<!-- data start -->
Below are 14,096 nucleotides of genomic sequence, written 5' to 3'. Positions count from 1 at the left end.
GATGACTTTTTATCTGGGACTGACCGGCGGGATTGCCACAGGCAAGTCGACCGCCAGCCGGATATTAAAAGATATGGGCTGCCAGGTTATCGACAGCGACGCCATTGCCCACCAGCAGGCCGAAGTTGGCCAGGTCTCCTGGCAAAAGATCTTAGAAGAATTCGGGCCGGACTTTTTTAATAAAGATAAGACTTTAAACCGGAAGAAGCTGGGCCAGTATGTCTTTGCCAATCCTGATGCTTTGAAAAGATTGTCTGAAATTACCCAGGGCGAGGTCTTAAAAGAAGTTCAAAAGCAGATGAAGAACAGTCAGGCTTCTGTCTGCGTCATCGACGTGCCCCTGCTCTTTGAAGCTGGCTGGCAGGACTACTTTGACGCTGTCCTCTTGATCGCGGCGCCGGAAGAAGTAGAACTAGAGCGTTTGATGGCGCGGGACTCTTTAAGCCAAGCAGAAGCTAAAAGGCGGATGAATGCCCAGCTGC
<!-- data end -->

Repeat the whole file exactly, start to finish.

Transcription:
Below are 14,096 nucleotides of genomic sequence, written 5' to 3'. Positions count from 1 at the left end.
GATGACTTTTTATCTGGGACTGACCGGCGGGATTGCCACAGGCAAGTCGACCGCCAGCCGGATATTAAAAGATATGGGCTGCCAGGTTATCGACAGCGACGCCATTGCCCACCAGCAGGCCGAAGTTGGCCAGGTCTCCTGGCAAAAGATCTTAGAAGAATTCGGGCCGGACTTTTTTAATAAAGATAAGACTTTAAACCGGAAGAAGCTGGGCCAGTATGTCTTTGCCAATCCTGATGCTTTGAAAAGATTGTCTGAAATTACCCAGGGCGAGGTCTTAAAAGAAGTTCAAAAGCAGATGAAGAACAGTCAGGCTTCTGTCTGCGTCATCGACGTGCCCCTGCTCTTTGAAGCTGGCTGGCAGGACTACTTTGACGCTGTCCTCTTGATCGCGGCGCCGGAAGAAGTAGAACTAGAGCGTTTGATGGCGCGGGACTCTTTAAGCCAAGCAGAAGCTAAAAGGCGGATGAATGCCCAGCTGC